15. 15. A tentative schematic representation of psychosocial pathways. Martikainen P et al. Int. J. Epidemiol. 2002;31:1091-1093 © International Epidemiological Association 2002 e.g. legal and welfare structures e.g. social networks and support that lead to emotional support Stress Social isolation “ If we wish to contribute to the development of policy to improve health, the complex combinations of social, psychological and biological processes that contribute to ill-health need to be clarified.” Martikainen, Bartley and Lahelma, 2002: 1093
    16. 16. <ul><li>The role of daily stressors </li></ul><ul><ul><li>Stressful social and material conditions </li></ul></ul><ul><ul><li>Poverty, social marginalisation, isolation, inadequate housing, changes in family structure </li></ul></ul><ul><ul><li>Data shows that daily stressors have “powerful effects on mental health outcomes” </li></ul></ul><ul><li>Trauma-focussed + psychosocial approach </li></ul><ul><li>Miller and Rasmussen, 2010 </li></ul>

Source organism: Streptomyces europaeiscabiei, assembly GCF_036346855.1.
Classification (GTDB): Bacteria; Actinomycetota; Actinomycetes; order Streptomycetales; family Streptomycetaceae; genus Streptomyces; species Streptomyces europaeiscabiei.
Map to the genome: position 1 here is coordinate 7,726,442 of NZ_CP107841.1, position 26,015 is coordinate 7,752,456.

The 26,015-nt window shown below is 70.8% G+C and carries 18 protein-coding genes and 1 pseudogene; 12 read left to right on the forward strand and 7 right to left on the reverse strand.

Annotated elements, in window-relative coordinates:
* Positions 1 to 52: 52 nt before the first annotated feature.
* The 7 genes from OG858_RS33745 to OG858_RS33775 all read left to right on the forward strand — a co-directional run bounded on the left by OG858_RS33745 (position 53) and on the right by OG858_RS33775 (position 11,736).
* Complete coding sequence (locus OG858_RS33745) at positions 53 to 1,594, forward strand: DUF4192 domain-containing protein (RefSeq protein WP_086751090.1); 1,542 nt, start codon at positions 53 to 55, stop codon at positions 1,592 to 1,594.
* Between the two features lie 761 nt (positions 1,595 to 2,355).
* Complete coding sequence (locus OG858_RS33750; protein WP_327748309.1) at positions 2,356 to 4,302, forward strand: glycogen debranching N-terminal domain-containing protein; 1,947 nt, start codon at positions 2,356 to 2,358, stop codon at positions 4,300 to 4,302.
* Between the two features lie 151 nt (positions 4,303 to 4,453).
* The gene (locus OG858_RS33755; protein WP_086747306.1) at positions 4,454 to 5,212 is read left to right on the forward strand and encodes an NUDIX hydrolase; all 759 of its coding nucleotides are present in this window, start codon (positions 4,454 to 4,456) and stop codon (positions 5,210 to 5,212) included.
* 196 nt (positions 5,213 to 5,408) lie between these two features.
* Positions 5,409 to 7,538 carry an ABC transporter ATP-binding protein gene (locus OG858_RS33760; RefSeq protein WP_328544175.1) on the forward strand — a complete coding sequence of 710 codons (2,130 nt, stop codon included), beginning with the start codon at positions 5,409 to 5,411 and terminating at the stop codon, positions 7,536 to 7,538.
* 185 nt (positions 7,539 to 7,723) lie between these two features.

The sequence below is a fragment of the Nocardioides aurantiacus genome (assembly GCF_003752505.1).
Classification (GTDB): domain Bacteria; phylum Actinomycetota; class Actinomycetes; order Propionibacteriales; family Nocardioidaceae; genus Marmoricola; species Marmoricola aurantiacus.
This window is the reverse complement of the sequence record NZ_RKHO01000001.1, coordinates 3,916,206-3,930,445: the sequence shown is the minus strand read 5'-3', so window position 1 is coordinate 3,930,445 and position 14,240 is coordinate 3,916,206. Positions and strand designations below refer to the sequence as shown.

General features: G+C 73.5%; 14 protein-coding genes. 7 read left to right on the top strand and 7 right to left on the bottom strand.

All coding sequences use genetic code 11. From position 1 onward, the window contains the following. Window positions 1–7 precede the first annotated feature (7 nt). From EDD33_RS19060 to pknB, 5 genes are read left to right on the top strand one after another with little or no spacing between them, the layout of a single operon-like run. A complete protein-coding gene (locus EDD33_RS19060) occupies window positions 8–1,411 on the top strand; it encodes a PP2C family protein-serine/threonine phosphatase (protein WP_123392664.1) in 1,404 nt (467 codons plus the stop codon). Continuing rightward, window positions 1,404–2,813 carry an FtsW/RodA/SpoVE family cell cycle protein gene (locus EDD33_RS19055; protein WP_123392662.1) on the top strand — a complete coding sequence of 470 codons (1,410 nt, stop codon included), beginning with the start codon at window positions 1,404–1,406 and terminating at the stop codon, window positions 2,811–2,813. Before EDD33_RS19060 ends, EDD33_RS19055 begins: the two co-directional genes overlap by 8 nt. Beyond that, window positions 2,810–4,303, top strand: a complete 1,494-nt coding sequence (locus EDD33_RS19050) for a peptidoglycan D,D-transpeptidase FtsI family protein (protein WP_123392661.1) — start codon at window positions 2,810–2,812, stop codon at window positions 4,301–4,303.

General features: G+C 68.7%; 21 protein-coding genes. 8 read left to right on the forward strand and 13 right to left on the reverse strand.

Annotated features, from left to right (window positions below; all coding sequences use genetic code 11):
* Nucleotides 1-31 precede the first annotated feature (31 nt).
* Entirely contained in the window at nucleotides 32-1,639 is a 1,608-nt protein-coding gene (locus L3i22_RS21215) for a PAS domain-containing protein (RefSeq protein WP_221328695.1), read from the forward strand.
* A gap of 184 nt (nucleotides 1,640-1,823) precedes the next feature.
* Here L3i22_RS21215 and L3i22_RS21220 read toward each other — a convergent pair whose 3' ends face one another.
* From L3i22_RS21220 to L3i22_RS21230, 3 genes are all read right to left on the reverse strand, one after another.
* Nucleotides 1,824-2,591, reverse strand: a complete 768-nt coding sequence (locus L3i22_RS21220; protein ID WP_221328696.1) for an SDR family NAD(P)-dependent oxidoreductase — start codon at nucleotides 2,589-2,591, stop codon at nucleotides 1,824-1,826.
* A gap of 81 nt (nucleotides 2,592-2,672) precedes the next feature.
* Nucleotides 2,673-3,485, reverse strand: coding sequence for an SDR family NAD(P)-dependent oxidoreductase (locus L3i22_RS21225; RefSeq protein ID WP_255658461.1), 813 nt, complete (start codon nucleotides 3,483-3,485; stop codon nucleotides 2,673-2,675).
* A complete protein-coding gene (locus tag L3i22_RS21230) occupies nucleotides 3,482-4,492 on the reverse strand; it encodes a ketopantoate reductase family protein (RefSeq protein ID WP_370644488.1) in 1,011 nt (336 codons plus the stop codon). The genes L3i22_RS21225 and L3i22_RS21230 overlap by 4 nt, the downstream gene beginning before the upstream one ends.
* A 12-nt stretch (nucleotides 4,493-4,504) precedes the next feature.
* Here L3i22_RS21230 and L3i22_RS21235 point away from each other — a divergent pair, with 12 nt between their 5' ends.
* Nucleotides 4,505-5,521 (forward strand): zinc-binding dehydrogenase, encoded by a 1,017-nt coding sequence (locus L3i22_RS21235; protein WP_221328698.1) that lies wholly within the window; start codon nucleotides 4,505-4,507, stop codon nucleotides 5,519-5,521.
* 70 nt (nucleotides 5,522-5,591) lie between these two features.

17. 17. <ul><li>Daily stressors as partially mediating the relationship of armed conflict to mental health and psychosocial status. </li></ul><ul><li>Adapted from Fernando et al., 2010 (in Miller and Rasmussen, 2010). </li></ul>